Whole Foods Market is a BMW. Stop Comparing it to a Kia.

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Jae Jun

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Whole Foods Market (WFM) is a “Buffett and Munger” cheap stock.

Put another way, it’s not really cheap.

It’s fairly priced but has the power to compound for years to come.

But if Whole Foods is so great, why is it selling near it’s 52 week low price?

Fear Mongering News

Newspapers use fear mongering methods and click bait headlines to get clicks and views.

Institutions are jittery and nervous folks and you can tell these big players don’t know what they hold.

Fingers are always hovering over the sell button in case any “bad” news breaks.

Doesn’t matter whether it’s right or wrong.

Buying and Selling Stocks...

Buying and Selling Stocks…

The fear surrounding Whole Foods all comes down to competition from Wal-Mart and copycats driving margins down.

Let me show you why that’s absurd and why the 52 week low price isn’t cheap, but still a handsome gift.

Competition from Wal-Mart is No Competition

Here’s a quote from Walter Robb, co-CEO of Whole Foods, and what he told CNBC.

“Their customer [Wal-Mart] overlaps least with us,” he said.

Robb also pointed out that despite his company’s reputation for high prices, the Wild Oats assortment is dry groceries and Whole Foods has its private-label 365 dry grocery line, which “is also very price competitive.” It’s a validation, he said, “the market is growing overall.”

Whole Foods and Wal-Mart Customer Overlap to Worry About??

Comparing and worrying about Wal-Mart is like BMW comparing itself to a Kia.

Just because both brands offer cup holders, it doesn’t mean they are the same car.

The customer demographic of Whole Foods and Wal-Mart is entirely different. Just because Kia wants to enter the luxury market, it doesn’t mean BMW has to jump out of his seat and alter his pricing strategy.

While 20 percent of Wal-Mart shoppers are on food stamps, that shouldn’t be an excuse for subpar sales performance. Why? It’s because 22.3 percent of its customers have an annual household income of $50,000-$74,999, and 11.1 percent of its shoppers have an annual household income of $75,000-$99,999. – source

A quarter of Wal-Mart customers reportedly do not use debit or credit cards or even have a bank account.

Whole Foods customers?

Whole Foods Customer Demographic

Whole Foods Customer Demographic

Whole Foods customers don’t focus on price. They like what Whole Foods stands for and the way they conduct business.

Wal-Mart has the buying power to strangle and bully suppliers into coughing up cheaper prices. They also squeeze wages as much as possible to bring prices down.

Whole Foods goes about it completely the opposite way.

Products are locally sourced, and every product must satisfy rigorous ingredient and quality inspections that is stricter than the FDA.

Whole Food buyers also control a much smaller region which makes stores feel very local and community supportive. Much different to the way big Wal-Mart buyers operate and source for products. They want mass producers.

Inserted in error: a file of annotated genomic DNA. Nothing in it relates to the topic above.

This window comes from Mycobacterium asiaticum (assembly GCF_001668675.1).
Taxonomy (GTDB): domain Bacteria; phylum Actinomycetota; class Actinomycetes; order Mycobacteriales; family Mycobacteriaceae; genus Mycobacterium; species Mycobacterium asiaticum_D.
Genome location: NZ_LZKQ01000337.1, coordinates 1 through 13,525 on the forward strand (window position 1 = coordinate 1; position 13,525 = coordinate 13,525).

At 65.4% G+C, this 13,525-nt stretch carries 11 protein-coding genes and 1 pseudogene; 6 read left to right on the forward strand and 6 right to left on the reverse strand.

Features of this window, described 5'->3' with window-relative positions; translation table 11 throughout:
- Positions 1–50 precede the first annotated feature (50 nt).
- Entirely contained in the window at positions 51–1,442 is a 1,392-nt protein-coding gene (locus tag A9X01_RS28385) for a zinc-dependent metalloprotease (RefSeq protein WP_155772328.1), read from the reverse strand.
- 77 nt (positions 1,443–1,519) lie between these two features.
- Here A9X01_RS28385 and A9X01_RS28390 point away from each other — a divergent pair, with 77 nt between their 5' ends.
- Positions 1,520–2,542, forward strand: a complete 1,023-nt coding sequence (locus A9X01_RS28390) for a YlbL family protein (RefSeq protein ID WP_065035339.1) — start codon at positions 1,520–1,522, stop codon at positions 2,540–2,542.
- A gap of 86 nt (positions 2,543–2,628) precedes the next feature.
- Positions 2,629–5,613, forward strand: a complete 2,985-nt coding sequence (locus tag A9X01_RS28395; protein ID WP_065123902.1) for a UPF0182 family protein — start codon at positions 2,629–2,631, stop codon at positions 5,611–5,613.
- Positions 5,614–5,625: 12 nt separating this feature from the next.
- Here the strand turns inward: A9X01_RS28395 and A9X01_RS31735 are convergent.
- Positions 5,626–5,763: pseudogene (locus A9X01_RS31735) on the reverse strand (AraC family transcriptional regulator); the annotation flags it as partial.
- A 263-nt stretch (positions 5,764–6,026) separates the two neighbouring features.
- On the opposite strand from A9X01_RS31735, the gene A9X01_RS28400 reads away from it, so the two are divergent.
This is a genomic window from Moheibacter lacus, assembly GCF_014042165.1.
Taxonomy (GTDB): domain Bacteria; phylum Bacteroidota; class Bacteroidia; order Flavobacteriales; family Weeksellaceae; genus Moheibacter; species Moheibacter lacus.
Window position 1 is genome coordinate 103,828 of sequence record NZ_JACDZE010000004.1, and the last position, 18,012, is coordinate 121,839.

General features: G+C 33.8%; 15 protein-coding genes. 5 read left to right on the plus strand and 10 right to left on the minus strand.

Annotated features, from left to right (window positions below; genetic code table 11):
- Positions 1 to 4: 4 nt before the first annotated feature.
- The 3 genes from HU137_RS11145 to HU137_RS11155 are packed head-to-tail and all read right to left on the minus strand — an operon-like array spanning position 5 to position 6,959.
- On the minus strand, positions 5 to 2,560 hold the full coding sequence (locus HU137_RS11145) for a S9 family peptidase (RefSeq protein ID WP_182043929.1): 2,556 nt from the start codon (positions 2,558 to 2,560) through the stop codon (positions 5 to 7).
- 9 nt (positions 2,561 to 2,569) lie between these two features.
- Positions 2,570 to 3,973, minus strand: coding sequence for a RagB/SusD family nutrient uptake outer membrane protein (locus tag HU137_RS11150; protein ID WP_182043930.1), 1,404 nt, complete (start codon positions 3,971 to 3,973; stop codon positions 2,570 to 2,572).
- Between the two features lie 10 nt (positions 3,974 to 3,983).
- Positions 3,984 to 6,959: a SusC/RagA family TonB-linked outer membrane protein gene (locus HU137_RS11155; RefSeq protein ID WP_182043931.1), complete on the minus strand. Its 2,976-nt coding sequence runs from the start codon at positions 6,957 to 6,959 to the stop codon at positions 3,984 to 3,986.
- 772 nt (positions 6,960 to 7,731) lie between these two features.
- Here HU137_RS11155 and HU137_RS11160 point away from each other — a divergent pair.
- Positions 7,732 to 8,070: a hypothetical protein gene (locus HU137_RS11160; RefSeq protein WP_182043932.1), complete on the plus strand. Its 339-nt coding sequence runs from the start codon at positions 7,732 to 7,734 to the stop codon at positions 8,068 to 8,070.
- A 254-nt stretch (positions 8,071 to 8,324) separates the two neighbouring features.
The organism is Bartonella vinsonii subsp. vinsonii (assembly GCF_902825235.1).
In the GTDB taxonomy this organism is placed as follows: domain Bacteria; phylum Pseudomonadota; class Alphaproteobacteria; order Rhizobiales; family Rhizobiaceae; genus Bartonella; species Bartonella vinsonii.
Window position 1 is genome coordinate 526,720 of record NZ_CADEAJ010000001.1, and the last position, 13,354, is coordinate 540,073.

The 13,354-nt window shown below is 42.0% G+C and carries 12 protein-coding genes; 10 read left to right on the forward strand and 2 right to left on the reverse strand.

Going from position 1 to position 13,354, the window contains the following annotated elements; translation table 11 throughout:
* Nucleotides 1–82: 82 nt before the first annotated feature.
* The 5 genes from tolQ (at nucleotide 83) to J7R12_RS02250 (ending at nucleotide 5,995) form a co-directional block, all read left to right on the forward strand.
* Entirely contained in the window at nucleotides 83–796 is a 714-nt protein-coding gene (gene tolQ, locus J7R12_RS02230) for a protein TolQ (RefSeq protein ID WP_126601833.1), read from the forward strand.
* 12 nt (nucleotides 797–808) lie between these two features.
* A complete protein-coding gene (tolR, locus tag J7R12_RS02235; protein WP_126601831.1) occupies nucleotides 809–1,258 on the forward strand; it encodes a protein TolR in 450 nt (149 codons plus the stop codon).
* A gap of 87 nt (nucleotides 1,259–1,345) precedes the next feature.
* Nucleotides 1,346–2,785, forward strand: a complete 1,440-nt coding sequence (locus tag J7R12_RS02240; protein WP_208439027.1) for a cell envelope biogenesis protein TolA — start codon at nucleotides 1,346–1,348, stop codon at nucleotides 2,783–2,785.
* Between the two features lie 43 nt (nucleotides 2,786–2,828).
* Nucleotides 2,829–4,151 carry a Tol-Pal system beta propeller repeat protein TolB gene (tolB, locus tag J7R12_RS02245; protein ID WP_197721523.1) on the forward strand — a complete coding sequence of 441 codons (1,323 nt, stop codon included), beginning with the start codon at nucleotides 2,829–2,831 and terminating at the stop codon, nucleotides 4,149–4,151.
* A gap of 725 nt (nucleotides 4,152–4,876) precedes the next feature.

Getting certified organic farmers capable of mass production and distribution will take years to cultivate.

Mass producing organic food, trying to drive down prices, pricing out the local family farmers and consumers not knowing where the ingredients are coming from go against the whole image of “organic”.

These are risks that Wal-Mart is bringing on themselves.

BMW Can Easily Go Down Market, but Kia Can’t Go Up Market

Whole Foods isn’t worried about Wal-Mart. But Wal-Mart should definitely be worried about their own plans and how it can backfire.

BMW easily sells it’s 7 series for $100k and they can take advantage of their brand and luxury image to sell $30k cars to the masses.

Kia may sell a lot of $30k cars but can’t sell any $100k cars.

If Wal-Mart trains its customers to seek higher quality food, guess where they will be going sooner or later?


Whole Foods, Trader Joes or Sprouts.

If you’re used to getting food from Whole Foods? Wal-Mart is off limits.

Check out the products that Wal-Mart sells that would never make it to Whole Foods shelves and savvy consumers know this.

And that’s where the whole idea of Whole Foods reducing margins due to competitive pressure is wrong. Whole Foods will decrease margins, not because of competition, but to penetrate competitor territory by offering more value brands like their 365 value offerings.

Also, Whole Foods has demographic requirements that it must meet to open a new store.

But to achieve the growth of 1,200 stores in the US within the decade, they have to relax the criteria to enter more accessible markets.

By going smaller in markets such as Brooklyn and Boise, and bigger in previously unimaginable urban areas, such as Downtown Detroit and Englewood, a gritty Chicago neighborhood, Whole Foods is delivering on its bigger promise of becoming accessible to the masses – source

A Proper Comparison to Whole Foods Market

Costco and Starbucks are similar companies to Whole Foods.


The culture, brand loyalty and following of these companies are very similar.

Costco members love the deals and the adventure of shopping there. There are other warehouse competitors, but Costco customers are extremely sticky.

Then there is Starbucks.